In order to insure the proper placing of the ingots or other articles in the furnace, an adjustable stop 20 is arranged in line with the charging opening door and suitable connections extend from the door 21 of such opening orits operating mechanism, to move the stop 20 inwardly when the door is raised and to move it back out of contact with the articles when the charging door is closed. In the construction shown in Figs. 3 and 4, the piston of the fluid pressure cylinder 22 is connected by a wire rope 22 passing over guide pulleys to the door 21 so that by the shifting of the piston ontheo eration of the valve mechanism- 23, the oor can be raised or lowered. ThlS valve mechanism WhlCh is connected" to suitable source of fluid under pressure, is
l-also connected by pipes 24 to opposite ends .of the fluid pressure cylinder 25 which has its piston connected to the adjustable Ystop.
block 20, as shown in Fig. 4 and the several parts are so adjusted that when the valve is operated to raise the door, fluid pressure will be admitted into the cylinder operating the stop, thereby shifting. the latter to such a point that its inner end-will be at the point where the forward end of the article being charged is to be located.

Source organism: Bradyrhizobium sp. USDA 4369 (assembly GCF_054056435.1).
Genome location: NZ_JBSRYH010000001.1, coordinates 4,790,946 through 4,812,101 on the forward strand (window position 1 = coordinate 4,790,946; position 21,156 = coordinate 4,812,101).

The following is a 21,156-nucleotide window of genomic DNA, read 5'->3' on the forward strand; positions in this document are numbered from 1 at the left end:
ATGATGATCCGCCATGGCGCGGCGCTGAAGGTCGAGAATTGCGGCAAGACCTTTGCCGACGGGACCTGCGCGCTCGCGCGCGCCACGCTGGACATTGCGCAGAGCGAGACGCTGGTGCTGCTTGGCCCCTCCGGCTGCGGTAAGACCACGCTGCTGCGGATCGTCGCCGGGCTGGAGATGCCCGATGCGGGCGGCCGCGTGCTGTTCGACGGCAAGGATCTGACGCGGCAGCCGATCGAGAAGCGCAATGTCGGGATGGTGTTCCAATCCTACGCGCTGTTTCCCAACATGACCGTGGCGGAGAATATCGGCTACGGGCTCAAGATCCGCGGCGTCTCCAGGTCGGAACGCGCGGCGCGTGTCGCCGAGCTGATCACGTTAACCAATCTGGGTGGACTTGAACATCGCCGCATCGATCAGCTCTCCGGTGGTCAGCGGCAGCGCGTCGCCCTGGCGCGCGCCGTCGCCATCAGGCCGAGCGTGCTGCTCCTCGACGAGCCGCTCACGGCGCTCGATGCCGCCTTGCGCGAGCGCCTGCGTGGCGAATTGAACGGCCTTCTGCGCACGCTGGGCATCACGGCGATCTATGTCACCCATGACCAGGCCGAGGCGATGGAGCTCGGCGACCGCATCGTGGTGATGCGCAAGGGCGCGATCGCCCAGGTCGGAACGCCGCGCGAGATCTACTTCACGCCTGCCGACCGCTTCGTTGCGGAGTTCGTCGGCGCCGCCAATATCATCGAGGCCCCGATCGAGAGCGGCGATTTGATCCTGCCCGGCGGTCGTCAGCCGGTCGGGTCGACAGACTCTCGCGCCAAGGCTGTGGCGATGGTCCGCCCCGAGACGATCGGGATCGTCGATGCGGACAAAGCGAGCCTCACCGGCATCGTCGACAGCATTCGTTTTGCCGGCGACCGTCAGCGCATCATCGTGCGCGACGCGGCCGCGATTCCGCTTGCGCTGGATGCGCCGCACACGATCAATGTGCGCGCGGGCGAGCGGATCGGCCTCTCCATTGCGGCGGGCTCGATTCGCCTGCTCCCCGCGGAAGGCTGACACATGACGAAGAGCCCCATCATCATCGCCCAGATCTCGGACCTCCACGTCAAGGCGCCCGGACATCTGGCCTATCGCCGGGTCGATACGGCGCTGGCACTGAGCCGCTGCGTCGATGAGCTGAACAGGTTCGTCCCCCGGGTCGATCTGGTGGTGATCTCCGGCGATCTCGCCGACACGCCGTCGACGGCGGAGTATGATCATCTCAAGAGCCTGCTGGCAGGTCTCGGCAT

' After the article has been charged the valve mechanism 23 is operated to lower the door and at the same time to withdraw the stop out of contact with the ingot and preferably entirely out of the furnace.
In lieu of mechanism shown in Figs. 3 and 4, that shown in Fig. .7 ay be em-- ployed for shifting the adjustable stop 20. As shown therein the charging door 21 is connected by a wire rope'22 passing over suitable guidev pulleys to an end of a bar 26 the-lower end of which is connected to a 'weight 27 sufiicient not only to counterbalance thedoor but also toshift the adjustable stop. The shifting mechanism consists of. a link 28 having one end connected to the inner end of the stop 20- while the opposite end is pivotally connected to the bar 26 carrying the weight and also to another link 29 which is pivotally connected to an abutment consisting of a pin 30' passing through the link and into. one of the openings formed in a fixed block 31. As the door is raised by hand or otherwise, the weight will so shift the toggle consisting of the links 28 and 29 as to move the stop inwardly as before described and as soon as the door is moved down the movement of the toggle will be reversed and the stop will be withdrawn. As shown, the
link 29 and the block 31 are provided with a plurality of holes permitting of the shift-- ing of the pin to vary the movement of the adjustable stop 20. v